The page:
It has been 20 years since Daehangno (Daehak means university), a noted place in Seoul, was born. It was in March 1975 that Seoul National University, which was located in the place, moved below Mt. Gwanak. The site for a college was divided into many pieces, and houses were built on them. Only the main building of the Seoul National University, which is used for the Korean Culture and Arts Foundation, and Marronnier trees have kept a vestige of their former selves. A creek in front of the university was changed into a wide road. As little theaters and exhibitions were built one by one, it became a street of youth and culture. In May, 1985, it was named as Daehangno, and a street without cars campaign was once launched on it.
There arent many places which can be called a culture street in Seoul. While Insa-dong is famous for tradition, Daehangno is a suddenly rising place. Young theater people gather there and are keeping the challenge and experimental spirit alive on the one-time college campus site which gave birth to student activism. The Marronnier Parks romantic and exotic atmosphere also attracts youth. Initially, Daehangno was filled with pure passion. After the plays finished, people drank and discussed life and art late into the night.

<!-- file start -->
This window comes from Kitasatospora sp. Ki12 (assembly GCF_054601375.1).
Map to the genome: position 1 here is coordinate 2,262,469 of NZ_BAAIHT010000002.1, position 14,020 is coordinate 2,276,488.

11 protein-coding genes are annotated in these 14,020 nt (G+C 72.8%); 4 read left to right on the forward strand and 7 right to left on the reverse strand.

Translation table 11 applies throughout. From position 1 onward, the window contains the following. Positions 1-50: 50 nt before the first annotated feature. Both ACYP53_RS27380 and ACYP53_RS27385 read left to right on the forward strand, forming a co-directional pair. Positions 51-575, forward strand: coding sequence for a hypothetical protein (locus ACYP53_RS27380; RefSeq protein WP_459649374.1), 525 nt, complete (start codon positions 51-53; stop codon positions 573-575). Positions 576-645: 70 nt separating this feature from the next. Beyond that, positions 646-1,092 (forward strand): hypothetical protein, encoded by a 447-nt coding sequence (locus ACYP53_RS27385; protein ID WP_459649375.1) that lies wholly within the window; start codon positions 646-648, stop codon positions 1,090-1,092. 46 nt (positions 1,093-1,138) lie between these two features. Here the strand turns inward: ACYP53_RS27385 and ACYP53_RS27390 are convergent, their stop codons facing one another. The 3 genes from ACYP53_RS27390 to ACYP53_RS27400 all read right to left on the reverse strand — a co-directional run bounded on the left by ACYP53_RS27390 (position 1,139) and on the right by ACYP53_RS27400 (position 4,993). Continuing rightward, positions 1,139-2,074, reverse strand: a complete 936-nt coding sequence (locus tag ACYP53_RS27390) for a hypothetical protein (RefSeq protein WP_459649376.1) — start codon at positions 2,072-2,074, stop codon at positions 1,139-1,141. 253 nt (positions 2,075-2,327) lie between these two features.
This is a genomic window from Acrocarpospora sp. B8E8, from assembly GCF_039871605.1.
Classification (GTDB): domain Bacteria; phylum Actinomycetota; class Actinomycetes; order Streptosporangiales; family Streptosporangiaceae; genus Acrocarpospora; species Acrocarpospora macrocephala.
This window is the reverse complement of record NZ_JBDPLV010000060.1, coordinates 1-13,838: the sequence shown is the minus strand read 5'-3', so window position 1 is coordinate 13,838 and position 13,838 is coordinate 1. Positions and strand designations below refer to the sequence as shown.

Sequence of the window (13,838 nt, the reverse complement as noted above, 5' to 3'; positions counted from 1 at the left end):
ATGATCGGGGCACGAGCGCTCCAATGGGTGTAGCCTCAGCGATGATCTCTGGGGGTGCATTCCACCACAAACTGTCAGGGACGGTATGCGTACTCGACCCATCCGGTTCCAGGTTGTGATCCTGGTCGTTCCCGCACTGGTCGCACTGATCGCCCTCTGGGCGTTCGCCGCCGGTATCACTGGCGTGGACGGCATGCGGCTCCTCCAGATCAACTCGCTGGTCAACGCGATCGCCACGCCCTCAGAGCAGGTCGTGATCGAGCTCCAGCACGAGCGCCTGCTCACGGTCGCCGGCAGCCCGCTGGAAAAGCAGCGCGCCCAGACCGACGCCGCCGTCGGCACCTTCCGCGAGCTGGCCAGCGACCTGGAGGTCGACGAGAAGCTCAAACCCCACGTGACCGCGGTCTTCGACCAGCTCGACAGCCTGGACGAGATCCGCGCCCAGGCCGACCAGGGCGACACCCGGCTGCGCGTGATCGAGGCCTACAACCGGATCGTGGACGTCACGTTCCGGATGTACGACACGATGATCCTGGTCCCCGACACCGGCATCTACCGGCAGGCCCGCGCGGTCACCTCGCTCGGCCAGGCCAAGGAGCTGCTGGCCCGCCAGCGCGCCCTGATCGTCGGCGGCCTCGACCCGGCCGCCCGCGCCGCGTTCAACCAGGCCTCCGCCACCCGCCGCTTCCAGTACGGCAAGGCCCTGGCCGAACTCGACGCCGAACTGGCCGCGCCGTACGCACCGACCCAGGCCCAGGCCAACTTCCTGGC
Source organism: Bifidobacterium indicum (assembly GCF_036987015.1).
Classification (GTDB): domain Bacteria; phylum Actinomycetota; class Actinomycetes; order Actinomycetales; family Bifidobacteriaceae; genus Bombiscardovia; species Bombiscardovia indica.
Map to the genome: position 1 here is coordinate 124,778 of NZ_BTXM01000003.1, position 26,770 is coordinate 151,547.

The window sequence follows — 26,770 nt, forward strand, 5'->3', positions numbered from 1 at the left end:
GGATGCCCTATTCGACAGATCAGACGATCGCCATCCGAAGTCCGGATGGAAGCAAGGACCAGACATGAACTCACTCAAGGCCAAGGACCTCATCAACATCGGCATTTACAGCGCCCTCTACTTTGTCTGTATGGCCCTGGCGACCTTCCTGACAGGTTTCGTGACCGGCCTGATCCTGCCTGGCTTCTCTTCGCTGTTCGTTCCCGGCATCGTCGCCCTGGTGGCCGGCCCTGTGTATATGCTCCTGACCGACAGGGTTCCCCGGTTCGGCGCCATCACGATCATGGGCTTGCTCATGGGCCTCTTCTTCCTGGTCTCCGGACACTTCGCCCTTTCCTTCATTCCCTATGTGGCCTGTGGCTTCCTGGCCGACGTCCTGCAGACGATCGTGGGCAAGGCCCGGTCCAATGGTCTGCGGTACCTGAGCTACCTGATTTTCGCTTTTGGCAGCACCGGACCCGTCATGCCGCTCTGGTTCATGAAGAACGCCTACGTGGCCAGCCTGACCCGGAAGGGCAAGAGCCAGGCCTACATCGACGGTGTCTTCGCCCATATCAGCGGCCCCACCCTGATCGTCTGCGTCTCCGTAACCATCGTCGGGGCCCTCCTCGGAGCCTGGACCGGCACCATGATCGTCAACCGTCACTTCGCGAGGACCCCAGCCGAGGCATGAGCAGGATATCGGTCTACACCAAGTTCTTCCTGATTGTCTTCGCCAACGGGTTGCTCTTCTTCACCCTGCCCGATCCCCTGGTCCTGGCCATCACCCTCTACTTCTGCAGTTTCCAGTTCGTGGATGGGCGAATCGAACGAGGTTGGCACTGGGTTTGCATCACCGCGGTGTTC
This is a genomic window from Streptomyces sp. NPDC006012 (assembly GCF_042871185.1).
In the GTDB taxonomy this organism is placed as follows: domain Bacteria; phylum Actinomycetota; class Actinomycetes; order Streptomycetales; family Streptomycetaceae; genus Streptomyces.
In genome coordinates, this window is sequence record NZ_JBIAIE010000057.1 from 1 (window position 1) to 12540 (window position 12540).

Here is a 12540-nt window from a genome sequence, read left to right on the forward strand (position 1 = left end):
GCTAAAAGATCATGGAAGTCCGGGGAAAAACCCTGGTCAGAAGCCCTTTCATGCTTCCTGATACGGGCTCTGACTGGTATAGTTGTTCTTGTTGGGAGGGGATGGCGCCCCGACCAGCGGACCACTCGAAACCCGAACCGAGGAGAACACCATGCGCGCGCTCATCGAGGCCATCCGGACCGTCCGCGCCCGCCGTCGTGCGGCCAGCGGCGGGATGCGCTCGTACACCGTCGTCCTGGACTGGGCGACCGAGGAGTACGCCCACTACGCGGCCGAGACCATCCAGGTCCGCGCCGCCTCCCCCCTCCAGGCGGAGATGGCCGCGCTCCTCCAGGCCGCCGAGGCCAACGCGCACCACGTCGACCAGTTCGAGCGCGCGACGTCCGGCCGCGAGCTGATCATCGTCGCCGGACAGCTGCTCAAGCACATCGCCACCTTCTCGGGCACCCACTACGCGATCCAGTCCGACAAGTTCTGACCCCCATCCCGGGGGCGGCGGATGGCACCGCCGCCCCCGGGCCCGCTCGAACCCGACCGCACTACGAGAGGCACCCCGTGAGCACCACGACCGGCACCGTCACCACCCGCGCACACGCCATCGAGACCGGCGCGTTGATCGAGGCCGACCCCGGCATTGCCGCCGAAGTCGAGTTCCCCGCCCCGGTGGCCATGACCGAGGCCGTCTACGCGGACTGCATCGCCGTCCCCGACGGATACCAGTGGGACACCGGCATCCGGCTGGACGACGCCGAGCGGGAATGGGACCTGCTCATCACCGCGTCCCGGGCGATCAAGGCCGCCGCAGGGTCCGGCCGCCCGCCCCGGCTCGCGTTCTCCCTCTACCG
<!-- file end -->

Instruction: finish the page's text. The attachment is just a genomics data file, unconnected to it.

However, if you go to Daehangno these days, the first people you will come across are solicitors who incite you to come and see stripping plays where the players undress. Authentic plays are suffering due to sham ones. Bars and Noraebang (singing rooms) are overflowing. The street is quickly degenerating from a culture street into amusement quarters. The situation has gotten so serious that theater people sigh and lament and pack up to find other places. Even though the attraction of Daehangno resulted from a culture, commercialism which young people run after is threatening its roots.
Daehangno became a culture street in a relatively short period of time due to a unique historical background and the efforts theater people made. Their perspiration and passion made a street of plays and attracted youth. Now, it is not easy to make such a place as Daehangno. Is there any way for culture and commercialism to coexist without disowning a mans laborious success? Even though people with beautiful and precious memories of Daehangno might not like it.
Hong Chan-sik, Editorial writer, firstname.lastname@example.org